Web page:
Maciej Cieplucha

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Maciej Cieplucha
European 2011 Maciej CIEPLUCHA.jpg
Cieplucha in 2011
Personal information
Country represented Poland
Born (1988-08-03) 3 August 1988 (age 26)
Łódź, Poland
Height 1.75 m (5 ft 9 in)
Coach Scott Davis, Jeff Langdon
Former coach Włodzimierz Brajczewski, Mirosława Brajczewska
Choreographer Mark Pillay, Tom Dickson
Former choreographer Sergei Petukhov, Alexei Gorshkov, Jurek Gesikowski
Skating club LTF Łódź
Training locations Calgary
Former training locations Łódź
Began skating 1993
ISU personal best scores
Combined total 179.24
2013 Nebelhorn Trophy
Short program 65.84
2014 Europeans
Free skate 126.50
2012 Worlds

Maciej Cieplucha (Polish pronunciation: [ˈmat͡ɕɛj t͡ɕɛˈpluxa]; born 3 August 1988) is a Polish figure skater. He is the 2011 Finlandia Trophy bronze medalist, a two-time Warsaw Cup bronze medalist, and a three-time Polish national champion (2010, 2012, 2014). He has qualified three times for the free skate at the European Championships—in 2012, 2013, and 2014.

Career[edit]

Cieplucha began competing on the ISU Junior Grand Prix series in 2003. He won the Polish national junior title in the 2004–05 season. In 2006–07, Cieplucha made his international senior debut at the 2006 Karl Schäfer Memorial and also appeared as a senior at the Polish Championships, but competed mostly on the junior level internationally until the end of the 2007–08 season. He competed twice at the World Junior Championships, finishing 20th in 2007 and 24th in 2008.

In the 2009–10 season, Cieplucha won the Polish national senior title for the first time and was given his European Championship debut. He missed qualifying for the free skate by one spot. He was also assigned to his first senior World Championships and finished 35th.

Cieplucha trained in Łódź, Poland with coaches Włodzimierz Brajczewski and Mirosława Brajczewska until July 2010 when he moved to Calgary, Alberta to be coached by Scott Davis and Jeff Langdon.[1][2] Since then, he trains at the Calalta Figure Skating Club.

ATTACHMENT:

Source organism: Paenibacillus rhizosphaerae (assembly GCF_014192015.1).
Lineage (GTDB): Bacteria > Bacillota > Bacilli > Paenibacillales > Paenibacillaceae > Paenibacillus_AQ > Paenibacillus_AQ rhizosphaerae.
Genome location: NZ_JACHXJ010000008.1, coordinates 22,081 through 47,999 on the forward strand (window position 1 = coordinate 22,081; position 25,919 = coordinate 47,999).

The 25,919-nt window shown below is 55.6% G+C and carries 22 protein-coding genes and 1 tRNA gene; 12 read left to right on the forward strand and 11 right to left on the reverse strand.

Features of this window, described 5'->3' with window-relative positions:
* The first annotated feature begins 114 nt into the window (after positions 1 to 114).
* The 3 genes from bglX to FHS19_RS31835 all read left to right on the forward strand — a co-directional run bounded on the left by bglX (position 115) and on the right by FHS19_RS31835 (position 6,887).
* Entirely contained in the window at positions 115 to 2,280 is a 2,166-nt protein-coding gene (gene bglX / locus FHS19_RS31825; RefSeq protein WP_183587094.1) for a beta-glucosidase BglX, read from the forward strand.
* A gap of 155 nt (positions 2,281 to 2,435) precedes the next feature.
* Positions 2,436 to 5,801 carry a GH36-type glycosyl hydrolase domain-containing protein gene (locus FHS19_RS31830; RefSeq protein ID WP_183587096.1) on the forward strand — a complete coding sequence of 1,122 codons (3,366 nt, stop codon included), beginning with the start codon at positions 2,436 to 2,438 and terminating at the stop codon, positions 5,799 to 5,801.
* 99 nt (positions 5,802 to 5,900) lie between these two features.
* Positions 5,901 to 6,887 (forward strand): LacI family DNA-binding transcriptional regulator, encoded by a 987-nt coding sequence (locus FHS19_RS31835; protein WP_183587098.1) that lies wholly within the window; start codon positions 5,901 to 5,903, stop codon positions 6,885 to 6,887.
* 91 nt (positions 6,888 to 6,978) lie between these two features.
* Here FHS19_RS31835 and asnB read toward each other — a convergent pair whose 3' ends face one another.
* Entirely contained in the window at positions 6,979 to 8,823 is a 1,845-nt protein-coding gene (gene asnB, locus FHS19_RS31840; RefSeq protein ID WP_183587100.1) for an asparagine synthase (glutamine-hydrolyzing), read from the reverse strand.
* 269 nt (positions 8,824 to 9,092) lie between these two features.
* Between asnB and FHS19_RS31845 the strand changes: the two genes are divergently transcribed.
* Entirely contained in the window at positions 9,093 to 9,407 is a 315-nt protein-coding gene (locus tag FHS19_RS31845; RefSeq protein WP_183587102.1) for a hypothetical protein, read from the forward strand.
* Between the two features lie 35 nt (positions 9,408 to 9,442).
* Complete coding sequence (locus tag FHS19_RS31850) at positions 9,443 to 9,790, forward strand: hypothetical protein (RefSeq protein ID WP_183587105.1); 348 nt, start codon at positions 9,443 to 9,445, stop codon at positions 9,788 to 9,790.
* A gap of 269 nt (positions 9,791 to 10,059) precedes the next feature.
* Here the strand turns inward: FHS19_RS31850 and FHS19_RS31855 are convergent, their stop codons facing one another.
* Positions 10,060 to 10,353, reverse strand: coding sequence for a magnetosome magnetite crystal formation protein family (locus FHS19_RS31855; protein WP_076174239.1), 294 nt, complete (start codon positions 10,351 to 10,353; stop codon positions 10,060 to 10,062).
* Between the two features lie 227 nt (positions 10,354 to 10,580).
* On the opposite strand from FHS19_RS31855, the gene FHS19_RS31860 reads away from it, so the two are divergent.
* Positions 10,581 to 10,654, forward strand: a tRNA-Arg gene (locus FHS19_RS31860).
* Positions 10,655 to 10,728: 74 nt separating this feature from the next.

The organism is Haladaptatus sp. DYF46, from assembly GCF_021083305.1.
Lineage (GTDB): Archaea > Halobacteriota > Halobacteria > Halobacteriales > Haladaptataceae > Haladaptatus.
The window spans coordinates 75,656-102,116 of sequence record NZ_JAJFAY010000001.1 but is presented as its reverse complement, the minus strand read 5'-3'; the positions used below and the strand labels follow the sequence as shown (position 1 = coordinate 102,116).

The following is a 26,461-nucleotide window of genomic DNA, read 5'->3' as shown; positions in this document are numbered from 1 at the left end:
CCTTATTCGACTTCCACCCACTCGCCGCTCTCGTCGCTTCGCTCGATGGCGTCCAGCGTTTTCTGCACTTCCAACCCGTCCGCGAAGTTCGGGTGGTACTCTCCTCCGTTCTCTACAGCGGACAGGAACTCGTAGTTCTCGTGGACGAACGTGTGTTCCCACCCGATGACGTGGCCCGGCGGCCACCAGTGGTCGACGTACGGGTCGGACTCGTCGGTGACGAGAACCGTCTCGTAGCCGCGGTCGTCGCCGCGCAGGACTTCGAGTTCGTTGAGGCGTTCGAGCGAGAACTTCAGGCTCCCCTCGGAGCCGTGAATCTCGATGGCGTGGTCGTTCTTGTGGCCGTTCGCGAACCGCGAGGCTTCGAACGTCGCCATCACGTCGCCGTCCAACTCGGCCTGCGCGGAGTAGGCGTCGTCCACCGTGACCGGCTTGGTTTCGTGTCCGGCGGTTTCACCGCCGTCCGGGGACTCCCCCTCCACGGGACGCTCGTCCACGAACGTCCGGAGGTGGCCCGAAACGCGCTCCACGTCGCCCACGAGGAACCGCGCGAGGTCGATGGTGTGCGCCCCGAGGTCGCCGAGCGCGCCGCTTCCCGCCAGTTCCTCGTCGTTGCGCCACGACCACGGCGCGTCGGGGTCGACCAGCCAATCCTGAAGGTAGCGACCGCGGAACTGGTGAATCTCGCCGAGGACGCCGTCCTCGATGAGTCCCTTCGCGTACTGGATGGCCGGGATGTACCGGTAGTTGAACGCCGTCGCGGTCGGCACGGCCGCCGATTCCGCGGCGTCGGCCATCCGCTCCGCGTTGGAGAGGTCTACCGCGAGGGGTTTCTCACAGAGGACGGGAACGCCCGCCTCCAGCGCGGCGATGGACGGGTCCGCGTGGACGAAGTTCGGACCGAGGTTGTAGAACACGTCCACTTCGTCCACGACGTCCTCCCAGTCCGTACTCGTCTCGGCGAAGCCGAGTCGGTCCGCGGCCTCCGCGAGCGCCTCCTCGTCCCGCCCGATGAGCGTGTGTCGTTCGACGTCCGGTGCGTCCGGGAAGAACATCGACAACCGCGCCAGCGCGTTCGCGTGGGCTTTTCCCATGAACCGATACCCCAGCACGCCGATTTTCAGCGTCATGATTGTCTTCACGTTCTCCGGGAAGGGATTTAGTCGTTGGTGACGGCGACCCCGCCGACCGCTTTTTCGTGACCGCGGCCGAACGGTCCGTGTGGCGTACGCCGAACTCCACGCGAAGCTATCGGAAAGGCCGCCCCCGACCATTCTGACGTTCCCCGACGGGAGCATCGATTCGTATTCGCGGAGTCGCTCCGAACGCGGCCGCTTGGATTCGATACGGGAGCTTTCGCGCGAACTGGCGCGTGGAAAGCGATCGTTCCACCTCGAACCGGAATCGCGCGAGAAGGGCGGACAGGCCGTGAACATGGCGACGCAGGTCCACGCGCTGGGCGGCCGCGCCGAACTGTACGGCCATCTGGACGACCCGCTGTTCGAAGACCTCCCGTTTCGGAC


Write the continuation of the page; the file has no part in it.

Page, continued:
Cieplucha qualified for the free skate at the 2012 European Championships and again at the 2013 European Championships but was one spot away from reaching the free skate at both the 2013 World Championships and 2014 World Championships.

In the 2013–14 season, Cieplucha placed 11th at the 2013 Nebelhorn Trophy, an Olympic qualifier, and became the first alternate for the men's event at the 2014 Winter Olympics. At the 2014 European Championships in Budapest, he achieved a personal best short program score, 65.84 points, and qualified for the free skate.

Programs[edit]

Season Short program Free skating
2013–2014
[3]
  • Ragtime (soundtrack)
    choreo. by Tom Dickson
2012–2013
[4]
  • Blues
2011–2012
[5]
Brazil (1985 film)
by Michael Kamen:
  • The Morning After
  • Truck Drive
  • Central Services
  • Escape No Escape
2010–2011
[2]
2009–2010
[1]
2006–2008
[6][7]

Competitive highlights[edit]

International[8]
Event 2003–04 2004–05 2005–06 2006–07 2007–08 2008–09 2009–10 2010–11 2011–12 2012–13 2013–14
Worlds 35th 25th 25th 22nd
Europeans 21st 25th 19th 19th 19th
Challenge Cup 6th
Finlandia 10th 9th 3rd 7th
Golden Spin 6th 6th
Karl Schäfer 16th
Nebelhorn 19th 10th 10th 17th 11th
Ondrej Nepela 4th 10th
Warsaw Cup 7th J. 1st J. 3rd 3rd
International: Junior[8]
Junior Worlds 20th 24th
JGP Andorra 9th
JGP Austria 16th
JGP Croatia 15th
JGP Czech Rep. 23rd
JGP Germany 11th
JGP Netherlands 14th
JGP Poland 20th
JGP Romania 12th
Copenhagen 1st J.
EYOF 9th J.
National[8]
Polish Champ. 1st J. 2nd J. 4th 3rd 1st 2nd 1st 1st
J. = Junior level; JGP = Junior Grand Prix

References[edit]

  1. ^ a b "Maciej CIEPLUCHA: 2009/2010". International Skating Union. Archived from the original on 29 March 2010. 
  2. ^ a b "Maciej CIEPLUCHA: 2010/2011". International Skating Union. Archived from the original on 5 September 2011. 
  3. ^ "Maciej CIEPLUCHA: 2013/2014". International Skating Union. Archived from the original on 22 June 2014. 
  4. ^ "Maciej CIEPLUCHA: 2012/2013". International Skating Union. Archived from the original on 23 August 2013. 
  5. ^ "Maciej CIEPLUCHA: 2011/2012". International Skating Union. Archived from the original on 30 March 2012. 
  6. ^ "Maciej CIEPLUCHA: 2007/2008". International Skating Union. Archived from the original on 29 May 2008. 
  7. ^ "Maciej CIEPLUCHA: 2006/2007". International Skating Union. Archived from the original on 17 May 2007. 
  8. ^ a b c "Competition Results: Maciej CIEPLUCHA". International Skating Union. Archived from the original on 20 April 2014. 

External links[edit]